Investigating the Effect of Experience on Concrete and Abstract Word Processing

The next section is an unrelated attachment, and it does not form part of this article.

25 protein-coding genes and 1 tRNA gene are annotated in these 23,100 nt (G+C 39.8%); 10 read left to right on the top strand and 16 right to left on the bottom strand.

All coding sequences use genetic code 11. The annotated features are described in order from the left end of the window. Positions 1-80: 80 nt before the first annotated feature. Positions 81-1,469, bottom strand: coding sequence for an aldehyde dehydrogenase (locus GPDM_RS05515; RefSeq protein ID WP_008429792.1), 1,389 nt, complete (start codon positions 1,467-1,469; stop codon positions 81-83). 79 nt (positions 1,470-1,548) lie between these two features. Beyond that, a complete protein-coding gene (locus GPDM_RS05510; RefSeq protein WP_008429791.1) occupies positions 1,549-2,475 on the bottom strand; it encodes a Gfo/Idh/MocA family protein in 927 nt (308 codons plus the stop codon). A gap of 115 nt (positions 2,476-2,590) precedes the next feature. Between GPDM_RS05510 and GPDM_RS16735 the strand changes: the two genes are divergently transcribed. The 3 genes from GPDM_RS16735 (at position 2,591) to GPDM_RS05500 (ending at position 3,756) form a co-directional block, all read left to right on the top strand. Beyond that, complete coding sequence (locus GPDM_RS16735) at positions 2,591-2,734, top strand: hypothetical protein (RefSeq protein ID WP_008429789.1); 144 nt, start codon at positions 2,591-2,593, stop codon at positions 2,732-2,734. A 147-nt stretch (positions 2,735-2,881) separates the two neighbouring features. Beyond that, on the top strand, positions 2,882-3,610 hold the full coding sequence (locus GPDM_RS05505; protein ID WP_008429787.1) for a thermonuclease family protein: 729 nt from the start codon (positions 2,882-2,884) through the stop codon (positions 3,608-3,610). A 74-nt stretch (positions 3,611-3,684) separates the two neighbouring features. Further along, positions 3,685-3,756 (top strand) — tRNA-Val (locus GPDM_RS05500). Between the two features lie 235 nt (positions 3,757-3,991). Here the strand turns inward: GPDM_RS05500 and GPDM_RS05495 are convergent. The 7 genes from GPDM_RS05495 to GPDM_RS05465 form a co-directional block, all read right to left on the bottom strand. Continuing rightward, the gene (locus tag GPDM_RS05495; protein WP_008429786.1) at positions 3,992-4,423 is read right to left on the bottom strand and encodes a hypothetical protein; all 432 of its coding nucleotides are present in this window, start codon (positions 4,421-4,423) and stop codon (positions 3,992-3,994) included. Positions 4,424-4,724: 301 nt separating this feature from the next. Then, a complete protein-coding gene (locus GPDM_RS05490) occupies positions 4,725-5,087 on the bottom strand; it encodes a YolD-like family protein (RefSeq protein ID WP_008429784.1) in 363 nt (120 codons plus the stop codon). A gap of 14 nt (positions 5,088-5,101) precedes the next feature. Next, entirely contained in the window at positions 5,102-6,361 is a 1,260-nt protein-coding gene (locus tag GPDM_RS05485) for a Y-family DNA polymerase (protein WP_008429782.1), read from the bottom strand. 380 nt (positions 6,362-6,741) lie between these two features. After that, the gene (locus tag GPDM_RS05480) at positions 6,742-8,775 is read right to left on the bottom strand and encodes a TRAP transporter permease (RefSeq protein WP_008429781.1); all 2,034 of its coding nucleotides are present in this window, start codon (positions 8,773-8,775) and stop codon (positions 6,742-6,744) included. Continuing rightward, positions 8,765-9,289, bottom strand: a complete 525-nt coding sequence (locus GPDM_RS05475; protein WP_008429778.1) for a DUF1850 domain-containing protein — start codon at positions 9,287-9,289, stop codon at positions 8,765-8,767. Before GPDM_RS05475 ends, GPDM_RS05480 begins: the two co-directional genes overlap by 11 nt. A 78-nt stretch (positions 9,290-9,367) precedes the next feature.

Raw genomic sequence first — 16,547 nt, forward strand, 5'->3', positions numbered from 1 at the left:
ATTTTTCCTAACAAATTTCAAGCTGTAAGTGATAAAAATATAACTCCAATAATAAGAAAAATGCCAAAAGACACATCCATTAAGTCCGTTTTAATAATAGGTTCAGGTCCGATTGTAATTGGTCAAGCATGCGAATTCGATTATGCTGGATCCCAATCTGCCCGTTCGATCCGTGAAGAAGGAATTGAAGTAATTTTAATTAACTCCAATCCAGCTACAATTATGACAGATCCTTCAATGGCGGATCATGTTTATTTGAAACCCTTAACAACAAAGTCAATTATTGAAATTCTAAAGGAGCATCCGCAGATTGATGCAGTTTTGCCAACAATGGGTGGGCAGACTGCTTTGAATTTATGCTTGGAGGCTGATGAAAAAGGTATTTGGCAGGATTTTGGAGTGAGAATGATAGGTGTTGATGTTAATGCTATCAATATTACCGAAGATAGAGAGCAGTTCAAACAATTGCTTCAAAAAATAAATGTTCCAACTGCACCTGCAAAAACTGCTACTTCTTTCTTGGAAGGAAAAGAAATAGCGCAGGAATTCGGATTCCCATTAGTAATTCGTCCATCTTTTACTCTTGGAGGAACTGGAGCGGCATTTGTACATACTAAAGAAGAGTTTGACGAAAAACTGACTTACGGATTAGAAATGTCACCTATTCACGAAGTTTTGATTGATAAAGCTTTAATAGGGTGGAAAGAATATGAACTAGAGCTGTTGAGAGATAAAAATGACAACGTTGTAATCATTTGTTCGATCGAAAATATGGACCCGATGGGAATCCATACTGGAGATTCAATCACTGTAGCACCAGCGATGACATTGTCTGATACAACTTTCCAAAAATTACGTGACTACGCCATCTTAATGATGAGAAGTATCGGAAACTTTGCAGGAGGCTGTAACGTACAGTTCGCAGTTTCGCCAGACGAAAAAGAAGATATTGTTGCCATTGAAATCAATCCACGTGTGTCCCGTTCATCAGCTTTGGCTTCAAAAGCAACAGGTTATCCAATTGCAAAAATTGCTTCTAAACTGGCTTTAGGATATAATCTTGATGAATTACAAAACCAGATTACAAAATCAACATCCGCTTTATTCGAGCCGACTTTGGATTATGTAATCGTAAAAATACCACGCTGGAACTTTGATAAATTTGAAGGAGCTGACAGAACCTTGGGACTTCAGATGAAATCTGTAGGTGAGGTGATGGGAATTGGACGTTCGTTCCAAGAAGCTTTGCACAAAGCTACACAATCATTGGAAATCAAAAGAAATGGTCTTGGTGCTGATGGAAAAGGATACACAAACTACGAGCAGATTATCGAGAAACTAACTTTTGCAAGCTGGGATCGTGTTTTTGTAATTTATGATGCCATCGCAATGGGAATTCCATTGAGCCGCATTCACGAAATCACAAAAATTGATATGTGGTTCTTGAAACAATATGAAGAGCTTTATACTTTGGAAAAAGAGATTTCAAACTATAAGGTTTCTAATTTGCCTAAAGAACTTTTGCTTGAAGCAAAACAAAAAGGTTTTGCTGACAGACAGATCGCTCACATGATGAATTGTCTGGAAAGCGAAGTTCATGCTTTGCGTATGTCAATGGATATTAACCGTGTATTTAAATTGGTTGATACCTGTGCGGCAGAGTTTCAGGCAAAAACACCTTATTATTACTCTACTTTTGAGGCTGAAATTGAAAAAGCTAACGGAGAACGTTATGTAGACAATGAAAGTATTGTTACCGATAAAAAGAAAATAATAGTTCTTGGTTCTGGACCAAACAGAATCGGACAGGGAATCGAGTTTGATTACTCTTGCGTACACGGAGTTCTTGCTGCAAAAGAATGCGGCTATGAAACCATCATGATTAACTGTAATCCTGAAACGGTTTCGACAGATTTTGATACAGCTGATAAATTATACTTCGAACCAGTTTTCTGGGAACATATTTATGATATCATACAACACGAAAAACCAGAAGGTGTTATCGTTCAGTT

As shown in previous studies, semantic processing of words is mainly affected by frequency, context and concreteness. Recently sensory, motor and emotional components are also examined to explain the concreteness effect within the embodiment framework. Concreteness effect, which adopts the processing advantages of concrete words over abstract ones, is supported by studies, which show better remembering, faster processing and faster recognizing performances for concrete words. In this study, concreteness effect was examined via two experiments on experts and controls in which verbal fluency and lexical decision tasks were employed. Lawyers were considered as an expert group with their intense deal with abstract concepts. A novice lawyer group and age-matched participants other than lawyers were used as control groups. Results showed that concreteness effect disappeared in the expert group as a matter of expert’s verbal experience.

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